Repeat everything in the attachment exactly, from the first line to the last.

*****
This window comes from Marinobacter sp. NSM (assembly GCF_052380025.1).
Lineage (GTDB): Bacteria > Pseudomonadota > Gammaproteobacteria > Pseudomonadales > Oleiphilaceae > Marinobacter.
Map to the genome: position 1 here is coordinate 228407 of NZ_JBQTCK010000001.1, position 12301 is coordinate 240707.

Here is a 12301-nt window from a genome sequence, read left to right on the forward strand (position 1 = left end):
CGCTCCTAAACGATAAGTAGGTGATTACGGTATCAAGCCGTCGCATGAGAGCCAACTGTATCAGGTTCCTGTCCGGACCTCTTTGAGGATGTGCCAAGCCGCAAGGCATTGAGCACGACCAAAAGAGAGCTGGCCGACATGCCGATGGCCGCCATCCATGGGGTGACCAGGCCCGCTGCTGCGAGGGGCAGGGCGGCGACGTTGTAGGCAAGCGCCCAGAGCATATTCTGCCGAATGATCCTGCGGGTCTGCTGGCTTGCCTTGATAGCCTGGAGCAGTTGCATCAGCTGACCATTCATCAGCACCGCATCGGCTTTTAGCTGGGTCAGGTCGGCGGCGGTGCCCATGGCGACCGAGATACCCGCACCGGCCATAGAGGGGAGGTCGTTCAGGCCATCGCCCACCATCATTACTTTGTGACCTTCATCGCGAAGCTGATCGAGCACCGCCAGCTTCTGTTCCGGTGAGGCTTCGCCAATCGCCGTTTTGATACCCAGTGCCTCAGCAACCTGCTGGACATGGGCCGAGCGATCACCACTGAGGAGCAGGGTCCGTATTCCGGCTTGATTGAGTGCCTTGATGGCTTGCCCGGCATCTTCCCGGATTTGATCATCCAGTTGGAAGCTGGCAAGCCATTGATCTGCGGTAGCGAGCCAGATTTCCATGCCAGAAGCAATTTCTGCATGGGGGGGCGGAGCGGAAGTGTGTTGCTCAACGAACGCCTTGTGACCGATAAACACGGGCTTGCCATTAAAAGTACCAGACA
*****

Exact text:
This window comes from Marinobacter sp. NSM (assembly GCF_052380025.1).
Lineage (GTDB): Bacteria > Pseudomonadota > Gammaproteobacteria > Pseudomonadales > Oleiphilaceae > Marinobacter.
Map to the genome: position 1 here is coordinate 228407 of NZ_JBQTCK010000001.1, position 12301 is coordinate 240707.

Here is a 12301-nt window from a genome sequence, read left to right on the forward strand (position 1 = left end):
CGCTCCTAAACGATAAGTAGGTGATTACGGTATCAAGCCGTCGCATGAGAGCCAACTGTATCAGGTTCCTGTCCGGACCTCTTTGAGGATGTGCCAAGCCGCAAGGCATTGAGCACGACCAAAAGAGAGCTGGCCGACATGCCGATGGCCGCCATCCATGGGGTGACCAGGCCCGCTGCTGCGAGGGGCAGGGCGGCGACGTTGTAGGCAAGCGCCCAGAGCATATTCTGCCGAATGATCCTGCGGGTCTGCTGGCTTGCCTTGATAGCCTGGAGCAGTTGCATCAGCTGACCATTCATCAGCACCGCATCGGCTTTTAGCTGGGTCAGGTCGGCGGCGGTGCCCATGGCGACCGAGATACCCGCACCGGCCATAGAGGGGAGGTCGTTCAGGCCATCGCCCACCATCATTACTTTGTGACCTTCATCGCGAAGCTGATCGAGCACCGCCAGCTTCTGTTCCGGTGAGGCTTCGCCAATCGCCGTTTTGATACCCAGTGCCTCAGCAACCTGCTGGACATGGGCCGAGCGATCACCACTGAGGAGCAGGGTCCGTATTCCGGCTTGATTGAGTGCCTTGATGGCTTGCCCGGCATCTTCCCGGATTTGATCATCCAGTTGGAAGCTGGCAAGCCATTGATCTGCGGTAGCGAGCCAGATTTCCATGCCAGAAGCAATTTCTGCATGGGGGGGCGGAGCGGAAGTGTGTTGCTCAACGAACGCCTTGTGACCGATAAACACGGGCTTGCCATTAAAAGTACCAGACA